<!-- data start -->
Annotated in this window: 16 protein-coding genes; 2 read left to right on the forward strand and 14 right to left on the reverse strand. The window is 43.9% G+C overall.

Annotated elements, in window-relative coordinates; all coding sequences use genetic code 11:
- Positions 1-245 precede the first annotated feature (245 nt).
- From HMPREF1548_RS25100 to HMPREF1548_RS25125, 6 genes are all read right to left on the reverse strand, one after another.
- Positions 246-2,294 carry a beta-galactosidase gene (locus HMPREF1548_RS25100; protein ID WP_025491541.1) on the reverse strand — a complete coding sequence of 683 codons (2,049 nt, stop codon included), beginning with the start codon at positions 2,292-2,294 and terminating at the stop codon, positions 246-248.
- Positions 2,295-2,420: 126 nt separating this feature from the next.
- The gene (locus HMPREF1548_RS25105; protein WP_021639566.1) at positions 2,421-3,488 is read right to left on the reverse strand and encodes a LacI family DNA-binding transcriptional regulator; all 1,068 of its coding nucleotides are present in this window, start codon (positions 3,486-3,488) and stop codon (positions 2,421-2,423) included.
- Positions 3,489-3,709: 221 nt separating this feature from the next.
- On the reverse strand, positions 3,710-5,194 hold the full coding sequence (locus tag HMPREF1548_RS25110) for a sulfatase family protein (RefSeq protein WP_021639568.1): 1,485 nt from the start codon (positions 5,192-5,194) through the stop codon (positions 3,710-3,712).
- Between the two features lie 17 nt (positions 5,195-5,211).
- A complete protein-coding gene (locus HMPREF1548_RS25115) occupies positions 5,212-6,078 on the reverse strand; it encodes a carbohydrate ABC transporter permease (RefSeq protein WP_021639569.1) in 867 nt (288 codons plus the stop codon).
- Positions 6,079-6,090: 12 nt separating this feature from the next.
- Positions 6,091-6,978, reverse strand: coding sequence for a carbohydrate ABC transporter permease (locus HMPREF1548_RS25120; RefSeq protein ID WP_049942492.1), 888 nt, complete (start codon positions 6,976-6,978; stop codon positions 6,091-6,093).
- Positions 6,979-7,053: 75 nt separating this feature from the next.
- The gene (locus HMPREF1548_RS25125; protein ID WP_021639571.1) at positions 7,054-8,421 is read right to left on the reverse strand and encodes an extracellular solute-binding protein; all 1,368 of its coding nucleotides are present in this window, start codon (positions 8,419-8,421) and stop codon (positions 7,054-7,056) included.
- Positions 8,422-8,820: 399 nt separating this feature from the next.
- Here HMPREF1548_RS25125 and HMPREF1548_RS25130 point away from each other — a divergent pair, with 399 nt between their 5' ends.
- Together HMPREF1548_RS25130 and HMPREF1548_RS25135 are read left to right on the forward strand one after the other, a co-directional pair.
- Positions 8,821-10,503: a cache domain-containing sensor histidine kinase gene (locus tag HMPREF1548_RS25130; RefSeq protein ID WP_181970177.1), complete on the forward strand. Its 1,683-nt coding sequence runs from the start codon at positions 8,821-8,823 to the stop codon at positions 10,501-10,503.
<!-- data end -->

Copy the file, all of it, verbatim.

Annotated in this window: 16 protein-coding genes; 2 read left to right on the forward strand and 14 right to left on the reverse strand. The window is 43.9% G+C overall.

Annotated elements, in window-relative coordinates; all coding sequences use genetic code 11:
- Positions 1-245 precede the first annotated feature (245 nt).
- From HMPREF1548_RS25100 to HMPREF1548_RS25125, 6 genes are all read right to left on the reverse strand, one after another.
- Positions 246-2,294 carry a beta-galactosidase gene (locus HMPREF1548_RS25100; protein ID WP_025491541.1) on the reverse strand — a complete coding sequence of 683 codons (2,049 nt, stop codon included), beginning with the start codon at positions 2,292-2,294 and terminating at the stop codon, positions 246-248.
- Positions 2,295-2,420: 126 nt separating this feature from the next.
- The gene (locus HMPREF1548_RS25105; protein WP_021639566.1) at positions 2,421-3,488 is read right to left on the reverse strand and encodes a LacI family DNA-binding transcriptional regulator; all 1,068 of its coding nucleotides are present in this window, start codon (positions 3,486-3,488) and stop codon (positions 2,421-2,423) included.
- Positions 3,489-3,709: 221 nt separating this feature from the next.
- On the reverse strand, positions 3,710-5,194 hold the full coding sequence (locus tag HMPREF1548_RS25110) for a sulfatase family protein (RefSeq protein WP_021639568.1): 1,485 nt from the start codon (positions 5,192-5,194) through the stop codon (positions 3,710-3,712).
- Between the two features lie 17 nt (positions 5,195-5,211).
- A complete protein-coding gene (locus HMPREF1548_RS25115) occupies positions 5,212-6,078 on the reverse strand; it encodes a carbohydrate ABC transporter permease (RefSeq protein WP_021639569.1) in 867 nt (288 codons plus the stop codon).
- Positions 6,079-6,090: 12 nt separating this feature from the next.
- Positions 6,091-6,978, reverse strand: coding sequence for a carbohydrate ABC transporter permease (locus HMPREF1548_RS25120; RefSeq protein ID WP_049942492.1), 888 nt, complete (start codon positions 6,976-6,978; stop codon positions 6,091-6,093).
- Positions 6,979-7,053: 75 nt separating this feature from the next.
- The gene (locus HMPREF1548_RS25125; protein ID WP_021639571.1) at positions 7,054-8,421 is read right to left on the reverse strand and encodes an extracellular solute-binding protein; all 1,368 of its coding nucleotides are present in this window, start codon (positions 8,419-8,421) and stop codon (positions 7,054-7,056) included.
- Positions 8,422-8,820: 399 nt separating this feature from the next.
- Here HMPREF1548_RS25125 and HMPREF1548_RS25130 point away from each other — a divergent pair, with 399 nt between their 5' ends.
- Together HMPREF1548_RS25130 and HMPREF1548_RS25135 are read left to right on the forward strand one after the other, a co-directional pair.
- Positions 8,821-10,503: a cache domain-containing sensor histidine kinase gene (locus tag HMPREF1548_RS25130; RefSeq protein ID WP_181970177.1), complete on the forward strand. Its 1,683-nt coding sequence runs from the start codon at positions 8,821-8,823 to the stop codon at positions 10,501-10,503.